constructor in c++

Constructor In C++ -: In the c++ programming language A constructors is a special member function whose task is to initialize the object of its class. It is a special because its name is the same as the class name. The constructors is involved whenever an object of its associated class is created. It is called constructors because it construct the values of data member of the class.

How the constructor declared and defined

//class with a constructor

class integer

{

   int a, b;

   public:

    integer (void);    // constructor declared
    ...........
    ...........
};

integer :: integer (void)  //constructors defined

{

   a=0;
   b=0;

} 

Characteristic for define the constructors -: There are some special character for defining the constructors function these are ..

  • Constructor should be declared in public section.
  • It can not inherited through a derived class can call the base class constructor.
  • These are invoked automatically when the object are created.
  • we can not refers to their address.
  • constructor do not have any return type not even void and therefore and they cannot return values.
  •  Like any other c++ function they can have default arguments.
  • Constructor can not be used as a member of a union.
  • constructor make ‘implicit value’ to the operator new and delete when memory allocation is require.
  • constructor can not be virtual.

 

Types of Constructors in c++ programming language-:  In the  C++ programming language constructor has many types these are

  1. Parameterized  Constructors
  2.  Multiple Constructor in class
  3. Default constructors
  4. Dynamic Initialization constructors
  5.  Copy Constructors
  6. Dynamic Construction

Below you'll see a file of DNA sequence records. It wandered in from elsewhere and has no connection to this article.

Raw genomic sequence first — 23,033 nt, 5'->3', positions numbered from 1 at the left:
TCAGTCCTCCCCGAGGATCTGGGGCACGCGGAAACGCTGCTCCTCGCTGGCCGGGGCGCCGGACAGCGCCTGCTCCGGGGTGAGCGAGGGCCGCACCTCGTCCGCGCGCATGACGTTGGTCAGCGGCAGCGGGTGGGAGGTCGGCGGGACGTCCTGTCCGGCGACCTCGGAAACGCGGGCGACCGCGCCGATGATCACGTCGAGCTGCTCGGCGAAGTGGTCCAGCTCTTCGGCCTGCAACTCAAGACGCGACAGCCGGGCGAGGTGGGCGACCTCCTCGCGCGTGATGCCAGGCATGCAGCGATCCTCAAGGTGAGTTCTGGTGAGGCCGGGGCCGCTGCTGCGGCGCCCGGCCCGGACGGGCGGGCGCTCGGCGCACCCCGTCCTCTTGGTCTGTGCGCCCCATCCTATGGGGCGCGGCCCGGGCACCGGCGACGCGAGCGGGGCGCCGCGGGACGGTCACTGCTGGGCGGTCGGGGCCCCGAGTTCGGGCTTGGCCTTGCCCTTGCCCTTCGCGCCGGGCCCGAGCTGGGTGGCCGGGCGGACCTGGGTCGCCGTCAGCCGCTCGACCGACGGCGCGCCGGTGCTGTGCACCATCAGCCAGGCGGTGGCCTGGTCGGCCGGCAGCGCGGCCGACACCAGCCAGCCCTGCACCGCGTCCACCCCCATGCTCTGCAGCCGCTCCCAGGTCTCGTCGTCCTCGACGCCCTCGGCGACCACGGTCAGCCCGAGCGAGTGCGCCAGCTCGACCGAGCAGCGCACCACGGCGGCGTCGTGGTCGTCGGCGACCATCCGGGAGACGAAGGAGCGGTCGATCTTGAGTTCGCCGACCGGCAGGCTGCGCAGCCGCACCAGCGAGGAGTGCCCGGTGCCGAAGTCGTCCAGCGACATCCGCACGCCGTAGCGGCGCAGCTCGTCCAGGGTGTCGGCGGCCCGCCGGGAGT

7. Constructing Two dimension array.

 

Parameterized Constructors

The constructor integer(), defined above , initializes the data members of all the objects to zero. However, in practice it may be necessary to initialize
the various data elements of different objects with different values when they are created. C++ permits us to achieve this objective by passing arguments to the constructor function when the objects are created. The constructors that can take arguments are called Parameterized.

 

 #include <iostream>

 using namespace std;

 class integer
 {
       int  m,  n;
    public:
        integer(int, int);           // constructor declared
        
        void display(void)
        {

             cout << " m = " << m << "\n";
             cout << " n = " << n << "\n";
         }

 };

 integer :: integer(int x, int y)     // constructor defined
 {

        m = x;   n=y;
 }

 int main()
 {

      integer  int1(10,60);   
                            // constructor called implicitly

      integer int2 = integer(30, 90);
                            // constructor called explicitly

      cout << "\nOBJECT1 << "\n";
      int1.display();

      cout << "\nOBJECT2" << "\n";
      int2.display();

      return 0;
 
 }

Output of this program

OBJECT1
M=10
N=60
OBJECT2
M=30
N=90

 

Multiple Constructor in a class-:  We are already using two type constructor. It is called the overloading constructors. these are the

  1. integer();  // there are no arguments
  2. integer(int,int);   // there are two arguments

In the first case the constructor itself supplies the data value and no value are passed by the calling program . in the second case the function call passes the appropriate value from main() c++  permits us to use both these constructors in the same class.

overloading constructors program-:

 #include <iostream>

 using namespace std;

  class complex

{

    float x, y;

       public:

complex (){}        //constructors has no arguments

complex ( float a ) { x=y=a;}  //constructor has one arguments 

complex (float real, float good){ x= real; y=good;}

friend complex  sum (complex, complex);

friend void show(complex);

};

complex sum( complex c1, complex c2)  //friend

{
   complex c3;

   c3.x= c1.x +c2.x;
   c3.y= c1.y +c2.y;
   return(c3);

}
void show(complex c)     //friend

{

   cout << c.x << " +j" << c.y <<"\n";

}

int main()

{

 complex A(2.7, 3.5);    
 complex B(1.6);
 complex C;

 c= sum(A,B);
 cout << "A = "; 
 show (A);
 cout << "B = ";
 show (B);
 cout << "C = ";
 show (C);

return 0;
}


Output of this program .

A = 2.7 + j3.5
B = 1.6 + j1.6
C = 4.3 + j5.1

 

 

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